Collado, María Carmen; Engen, Phillip A; Bandín, Cristina; Cabrera-Rubio, Raúl; Voigt, Robin M; Green, Stefan J; Naqib, Ankur; Keshavarzian, Ali; Scheer, Frank A J L; Garaulet, Marta

    2018-04-01

    The composition of the diet (what we eat) has been widely related to the microbiota profile. However, whether the timing of food consumption (when we eat) influences microbiota in humans is unknown. A randomized, crossover study was performed in 10 healthy normal-weight young women to test the effect of the timing of food intake on the human microbiota in the saliva and fecal samples. More specifically, to determine whether eating late alters daily rhythms of human salivary microbiota, we interrogated salivary microbiota in samples obtained at 4 specific time points over 24 h, to achieve a better understanding of the relationship between food timing and metabolic alterations in humans. Results revealed significant diurnal rhythms in salivary diversity and bacterial relative abundance ( i.e., TM7 and Fusobacteria) across both early and late eating conditions. More importantly, meal timing affected diurnal rhythms in diversity of salivary microbiota toward an inverted rhythm between the eating conditions, and eating late increased the number of putative proinflammatory taxa, showing a diurnal rhythm in the saliva. In a randomized, crossover study, we showed for the first time the impact of the timing of food intake on human salivary microbiota. Eating the main meal late inverts the daily rhythm of salivary microbiota diversity which may have a deleterious effect on the metabolism of the host.-Collado, M. C., Engen, P. A., Bandín, C., Cabrera-Rubio, R., Voigt, R. M., Green, S. J., Naqib, A., Keshavarzian, A., Scheer, F. A. J. L., Garaulet, M. Timing of food intake impacts daily rhythms of human salivary microbiota: a randomized, crossover study.

  20. Unsteady Particle Deposition in a Human Nasal Cavity during Inhalation

    Directory of Open Access Journals (Sweden)

    Camby M.K. Se

    2010-12-01

    Full Text Available The present study investigates the deposition efficiency during the unsteady inhalation cycle by using Computational Fluid Dynamics (CFD. The unsteady inhalation profile was applied at the outlet of nasopharynx, which had a maximum flow rate of 40.3L/min which corresponds to an equivalent steady inhalation tidal volume flow rate of 24.6L/min. Aerodynamic particle sizes of 5μm and 20μm were studied in order to reflect contrasting Stokes numbered particle behaviour. Two particle deposition efficiencies in the nasal cavity versus time are presented. In general, the deposition of 5μm particles was much less than 20μm particles. The first 0.2 second of the inhalation cycle was found to be significant to the particle transport, since the majority of particles were deposited during this period (i.e. its residence time. Comparisons were also made with its equivalent steady inhalation flow rate which found that the unsteady inhalation produced lower deposition efficiency for both particle sizes.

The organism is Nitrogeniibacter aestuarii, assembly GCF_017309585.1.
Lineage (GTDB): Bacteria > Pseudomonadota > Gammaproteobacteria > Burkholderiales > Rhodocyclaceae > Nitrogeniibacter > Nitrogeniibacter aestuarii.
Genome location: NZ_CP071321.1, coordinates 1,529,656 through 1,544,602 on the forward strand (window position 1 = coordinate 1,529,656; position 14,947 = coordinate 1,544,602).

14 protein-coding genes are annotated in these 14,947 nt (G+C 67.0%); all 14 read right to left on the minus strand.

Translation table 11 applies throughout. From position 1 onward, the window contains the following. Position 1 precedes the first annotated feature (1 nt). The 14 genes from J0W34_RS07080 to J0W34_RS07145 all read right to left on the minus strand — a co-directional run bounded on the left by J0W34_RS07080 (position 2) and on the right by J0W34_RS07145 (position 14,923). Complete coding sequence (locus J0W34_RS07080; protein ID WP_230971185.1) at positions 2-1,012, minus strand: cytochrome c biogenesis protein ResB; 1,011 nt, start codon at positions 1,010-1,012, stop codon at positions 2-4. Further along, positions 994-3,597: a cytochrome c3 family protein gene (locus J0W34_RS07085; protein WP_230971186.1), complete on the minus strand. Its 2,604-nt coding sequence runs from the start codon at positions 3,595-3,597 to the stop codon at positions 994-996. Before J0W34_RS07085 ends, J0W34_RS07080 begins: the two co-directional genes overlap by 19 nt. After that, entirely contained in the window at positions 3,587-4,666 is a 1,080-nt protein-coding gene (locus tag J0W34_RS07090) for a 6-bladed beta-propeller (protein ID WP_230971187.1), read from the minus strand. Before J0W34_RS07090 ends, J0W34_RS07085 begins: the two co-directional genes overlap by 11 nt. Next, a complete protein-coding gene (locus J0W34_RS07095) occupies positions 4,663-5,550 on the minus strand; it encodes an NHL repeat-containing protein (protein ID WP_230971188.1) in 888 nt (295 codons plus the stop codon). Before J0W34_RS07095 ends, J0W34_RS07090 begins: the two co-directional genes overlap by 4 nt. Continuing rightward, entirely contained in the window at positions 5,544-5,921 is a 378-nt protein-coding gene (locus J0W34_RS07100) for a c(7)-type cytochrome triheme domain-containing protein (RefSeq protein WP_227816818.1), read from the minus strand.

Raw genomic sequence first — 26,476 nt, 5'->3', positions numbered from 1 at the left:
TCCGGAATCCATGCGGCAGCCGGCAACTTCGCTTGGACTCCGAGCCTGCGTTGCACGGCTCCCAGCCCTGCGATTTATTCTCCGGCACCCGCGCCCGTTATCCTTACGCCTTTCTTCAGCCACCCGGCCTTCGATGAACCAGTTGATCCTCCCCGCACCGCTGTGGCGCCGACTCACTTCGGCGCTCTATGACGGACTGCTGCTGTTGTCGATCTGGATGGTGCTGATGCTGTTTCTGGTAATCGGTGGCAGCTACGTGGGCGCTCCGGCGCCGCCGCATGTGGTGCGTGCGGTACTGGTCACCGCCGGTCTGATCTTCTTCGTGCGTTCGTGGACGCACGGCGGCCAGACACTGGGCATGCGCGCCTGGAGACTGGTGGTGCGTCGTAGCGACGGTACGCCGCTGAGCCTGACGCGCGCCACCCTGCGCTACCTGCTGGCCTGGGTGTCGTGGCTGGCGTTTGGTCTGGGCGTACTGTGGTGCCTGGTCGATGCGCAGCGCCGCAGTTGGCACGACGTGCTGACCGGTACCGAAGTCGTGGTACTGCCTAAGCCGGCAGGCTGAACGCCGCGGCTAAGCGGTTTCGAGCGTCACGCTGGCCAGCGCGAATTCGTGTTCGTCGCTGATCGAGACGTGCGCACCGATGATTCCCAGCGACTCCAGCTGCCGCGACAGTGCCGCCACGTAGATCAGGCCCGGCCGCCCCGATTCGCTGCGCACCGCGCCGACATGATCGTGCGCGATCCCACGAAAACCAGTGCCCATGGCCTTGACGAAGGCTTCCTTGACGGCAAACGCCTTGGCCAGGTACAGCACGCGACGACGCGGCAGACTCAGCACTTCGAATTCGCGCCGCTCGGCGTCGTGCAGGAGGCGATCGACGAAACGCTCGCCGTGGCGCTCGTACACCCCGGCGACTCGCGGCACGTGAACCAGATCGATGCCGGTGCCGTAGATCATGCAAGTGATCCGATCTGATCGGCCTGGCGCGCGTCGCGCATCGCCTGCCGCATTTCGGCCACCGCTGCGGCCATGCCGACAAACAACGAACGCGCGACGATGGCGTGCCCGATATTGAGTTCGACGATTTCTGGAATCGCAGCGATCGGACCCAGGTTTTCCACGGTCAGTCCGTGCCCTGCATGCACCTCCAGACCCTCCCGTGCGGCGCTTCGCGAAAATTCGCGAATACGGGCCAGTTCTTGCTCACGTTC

1. Community and genomic analysis of the human small intestine microbiota

    NARCIS (Netherlands)

    Bogert, van den B.

    2013-01-01

    Our intestinal tract is densely populated by different microbes, collectively called microbiota, of which the majority are bacteria. Research focusing on the intestinal microbiota often use fecal samples as a representative of the bacteria that inhabit the end of the large intestine.

  2. The role of gut microbiota in human metabolism

    NARCIS (Netherlands)

    Vrieze, A.

    2013-01-01

    This thesis supports the hypothesis that gut microbiota can be viewed as an ‘exteriorised organ’ that contributes to energy metabolism and the modulation of our immune system. Following Koch’s postulates, it has now been shown that gut microbiota are associated with metabolic disease and that these

  3. Impact of Diet on Human Intestinal Microbiota and Health

    NARCIS (Netherlands)

    Salonen, A.; Vos, de W.M.

    2014-01-01

    Our intestinal microbiota is involved in the breakdown and bioconversion of dietary and host components that are not degraded and taken up by our own digestive system. The end products generated by our microbiota fuel our enterocytes and support growth but also have signaling functions that generate

  4. Microbiota restoration : natural and supplemented recovery of human microbial communities

    NARCIS (Netherlands)

    Reid, Gregor; Younes, Jessica A.; Van der Mei, Henny C.; Gloor, Gregory B.; Knight, Rob; Busscher, Henk J.

    In a healthy host, a balance exists between members of the microbiota, such that potential pathogenic and non-pathogenic organisms can be found in apparent harmony. During infection, this balance can become disturbed, leading to often dramatic changes in the composition of the microbiota. For most